Wednesday, September 15, 2010


We started homeschooling after Labor Day and it has been great so far. Adalaya is loving the computer-based math program and keeps asking me if she can do more math. This is a first. This week we are also studying volcanoes, and (not coincidentally) we happen to be in volcano territory. Our first stop was Mt. Rainier National Park to visit the active volcano that looms over Seattle. It's a breathtaking sight when this mountain appears out of the clouds and seems to hover over the city. We were lucky to catch a clear day and make it to the mountain before the clouds engulfed it. An hour after I took this photo you couldn't see the mountain anymore, just cloud cover. It's so massive that it creates it's own weather patterns.

We had a great hike through the subalpine meadows.

We then headed south to Mt. Saint Helens in order to get a good "before and after" understanding of volcanoes. We drove up the east side of the volcano, where most of the blast damage occurred. We had a good view of the caldera and could even see some wisps of steam still rising from the crater - it is still active after all!

The entire area was covered in ash and pumice, and dead stumps and snags still remained. Thirty years after the eruption, it still looked quite barren. Even Spirit Lake still has a huge amount of logs floating in it from the blast. You can see the peak of Mt. Rainier in the background of this photo too.

The view from here was amazing. All the volcanoes in the Cascade Range are much taller than the surrounding mountains, and from this vantage point we could see Mt. Rainier, Mt. Hood (in Oregon) and this beauty, Mt. Adams.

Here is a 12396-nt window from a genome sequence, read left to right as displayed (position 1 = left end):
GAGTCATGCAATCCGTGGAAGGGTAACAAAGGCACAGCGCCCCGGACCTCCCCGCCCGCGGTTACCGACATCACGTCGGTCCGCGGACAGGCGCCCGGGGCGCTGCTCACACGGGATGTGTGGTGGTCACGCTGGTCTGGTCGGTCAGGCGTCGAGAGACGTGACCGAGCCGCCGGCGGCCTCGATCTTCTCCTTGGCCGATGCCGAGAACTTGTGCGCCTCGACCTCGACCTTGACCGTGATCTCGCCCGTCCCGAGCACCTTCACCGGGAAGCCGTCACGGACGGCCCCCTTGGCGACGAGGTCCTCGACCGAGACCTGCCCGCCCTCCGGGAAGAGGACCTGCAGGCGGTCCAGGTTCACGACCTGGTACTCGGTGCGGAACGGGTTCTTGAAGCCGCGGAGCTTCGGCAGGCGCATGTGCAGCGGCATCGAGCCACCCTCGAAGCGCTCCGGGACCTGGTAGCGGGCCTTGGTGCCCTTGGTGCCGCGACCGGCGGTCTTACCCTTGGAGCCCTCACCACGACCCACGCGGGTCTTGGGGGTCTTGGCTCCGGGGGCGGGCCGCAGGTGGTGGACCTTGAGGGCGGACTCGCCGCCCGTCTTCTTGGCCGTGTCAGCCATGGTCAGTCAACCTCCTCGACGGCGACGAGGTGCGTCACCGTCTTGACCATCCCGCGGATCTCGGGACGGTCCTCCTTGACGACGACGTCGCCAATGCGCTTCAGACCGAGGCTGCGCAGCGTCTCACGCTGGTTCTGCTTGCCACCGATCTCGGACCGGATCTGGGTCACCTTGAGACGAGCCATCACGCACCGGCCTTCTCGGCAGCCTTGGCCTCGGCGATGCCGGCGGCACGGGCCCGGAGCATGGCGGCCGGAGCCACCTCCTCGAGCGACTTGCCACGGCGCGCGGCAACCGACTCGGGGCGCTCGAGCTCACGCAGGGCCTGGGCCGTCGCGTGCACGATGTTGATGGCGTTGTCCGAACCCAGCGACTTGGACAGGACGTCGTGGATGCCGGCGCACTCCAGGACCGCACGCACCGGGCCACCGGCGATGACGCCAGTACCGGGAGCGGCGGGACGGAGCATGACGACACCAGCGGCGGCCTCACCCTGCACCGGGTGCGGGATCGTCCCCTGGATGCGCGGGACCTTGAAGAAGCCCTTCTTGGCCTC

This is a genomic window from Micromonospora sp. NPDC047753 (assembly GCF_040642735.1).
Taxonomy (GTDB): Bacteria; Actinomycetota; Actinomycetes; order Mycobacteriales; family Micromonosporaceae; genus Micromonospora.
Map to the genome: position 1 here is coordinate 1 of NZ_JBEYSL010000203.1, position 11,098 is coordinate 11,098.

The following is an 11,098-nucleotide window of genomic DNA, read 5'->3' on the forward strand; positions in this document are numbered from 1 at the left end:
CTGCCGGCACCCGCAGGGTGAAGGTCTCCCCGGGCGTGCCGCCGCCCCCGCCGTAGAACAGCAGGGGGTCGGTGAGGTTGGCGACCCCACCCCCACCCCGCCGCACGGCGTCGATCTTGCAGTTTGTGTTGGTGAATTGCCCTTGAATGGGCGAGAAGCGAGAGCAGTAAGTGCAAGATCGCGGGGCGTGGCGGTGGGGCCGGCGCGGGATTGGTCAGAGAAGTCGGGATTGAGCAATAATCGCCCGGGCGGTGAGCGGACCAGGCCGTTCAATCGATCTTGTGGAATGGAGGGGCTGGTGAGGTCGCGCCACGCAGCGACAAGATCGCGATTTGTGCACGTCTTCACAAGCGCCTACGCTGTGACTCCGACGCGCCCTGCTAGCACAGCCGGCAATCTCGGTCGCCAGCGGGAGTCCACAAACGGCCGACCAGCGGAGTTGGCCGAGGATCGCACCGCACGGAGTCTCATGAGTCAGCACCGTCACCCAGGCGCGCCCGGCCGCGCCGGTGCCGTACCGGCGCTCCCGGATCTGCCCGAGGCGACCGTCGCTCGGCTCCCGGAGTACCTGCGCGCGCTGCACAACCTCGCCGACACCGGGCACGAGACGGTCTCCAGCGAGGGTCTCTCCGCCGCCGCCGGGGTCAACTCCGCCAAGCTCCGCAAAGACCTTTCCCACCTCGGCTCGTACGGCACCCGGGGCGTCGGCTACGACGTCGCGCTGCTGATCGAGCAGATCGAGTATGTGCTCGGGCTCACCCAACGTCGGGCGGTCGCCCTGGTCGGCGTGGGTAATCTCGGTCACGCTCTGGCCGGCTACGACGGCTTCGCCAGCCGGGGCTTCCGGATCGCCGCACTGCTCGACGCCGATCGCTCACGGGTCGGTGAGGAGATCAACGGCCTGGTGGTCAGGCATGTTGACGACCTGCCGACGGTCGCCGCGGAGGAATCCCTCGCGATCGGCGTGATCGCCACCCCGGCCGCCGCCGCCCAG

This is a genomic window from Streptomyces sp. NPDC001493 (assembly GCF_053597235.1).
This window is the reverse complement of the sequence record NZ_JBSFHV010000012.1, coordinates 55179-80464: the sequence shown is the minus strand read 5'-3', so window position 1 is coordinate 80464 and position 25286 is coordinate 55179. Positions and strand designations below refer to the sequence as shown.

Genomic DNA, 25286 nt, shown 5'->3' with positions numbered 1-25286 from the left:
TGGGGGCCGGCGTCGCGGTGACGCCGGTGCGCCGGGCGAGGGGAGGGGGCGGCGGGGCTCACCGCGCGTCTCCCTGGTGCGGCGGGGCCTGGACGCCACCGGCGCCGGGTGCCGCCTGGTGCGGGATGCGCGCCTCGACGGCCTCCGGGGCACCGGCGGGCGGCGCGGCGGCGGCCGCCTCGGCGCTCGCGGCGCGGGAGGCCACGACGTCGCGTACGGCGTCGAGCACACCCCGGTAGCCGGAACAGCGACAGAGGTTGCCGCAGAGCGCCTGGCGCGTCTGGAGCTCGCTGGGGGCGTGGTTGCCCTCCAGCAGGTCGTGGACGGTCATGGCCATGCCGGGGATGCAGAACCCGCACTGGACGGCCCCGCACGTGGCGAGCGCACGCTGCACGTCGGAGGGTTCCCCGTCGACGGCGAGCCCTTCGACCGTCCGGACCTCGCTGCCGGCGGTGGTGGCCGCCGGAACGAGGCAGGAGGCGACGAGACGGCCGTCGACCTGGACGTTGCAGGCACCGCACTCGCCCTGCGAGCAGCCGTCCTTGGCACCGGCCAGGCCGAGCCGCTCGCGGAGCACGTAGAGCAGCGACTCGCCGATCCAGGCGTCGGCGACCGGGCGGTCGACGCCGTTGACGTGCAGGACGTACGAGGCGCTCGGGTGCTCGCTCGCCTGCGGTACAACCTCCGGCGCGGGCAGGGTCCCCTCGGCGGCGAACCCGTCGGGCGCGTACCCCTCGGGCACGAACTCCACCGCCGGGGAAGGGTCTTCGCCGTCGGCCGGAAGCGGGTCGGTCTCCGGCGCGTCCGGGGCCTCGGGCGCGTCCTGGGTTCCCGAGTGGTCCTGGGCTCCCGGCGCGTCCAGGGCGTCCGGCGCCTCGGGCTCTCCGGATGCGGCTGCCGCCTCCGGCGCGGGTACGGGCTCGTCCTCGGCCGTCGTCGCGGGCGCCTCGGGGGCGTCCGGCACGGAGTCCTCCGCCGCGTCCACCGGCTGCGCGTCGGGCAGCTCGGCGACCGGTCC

To complete our first-hand experience of volcanoes, we also explored a lava tube. Ape Cave is a one mile long cave that formed 2000 years ago during one of Mt. Saint Helens' eruptions. As a river of lava cooled and hardened on the outside, it formed an insulated tube where the inner lava could continue to flow. The hot lava eventually drained, and this cool cave remains. It was pitch black in here except for our flashlight and the flash of the camera.

Homeschooling is so much fun!!!


  1. Hi Whitney! Aubrey and I are keeping up with your travels and loving all of the pictures of the west and northwest. Some of our favorite memories are from recent summer trips out there with our boys. You are definitely making us pine for the great outdoors. Hugs to Adalaya and George.

  2. Okay, I hate to nitpick, but in the interest of Adalaya's education I have to dispute Rainier's claim to be the tallest mountain in the lower 48. Technically, it is "the most prominent" but California has the tallest mountain. Can you name it???
    By the way, there was an excellent article in Nat. Geo. recently about the recovery of Mt. Saint Helens. Maybe you can see it online, if not I'll save it till you get here.
    Can't wait to see where you all are going next!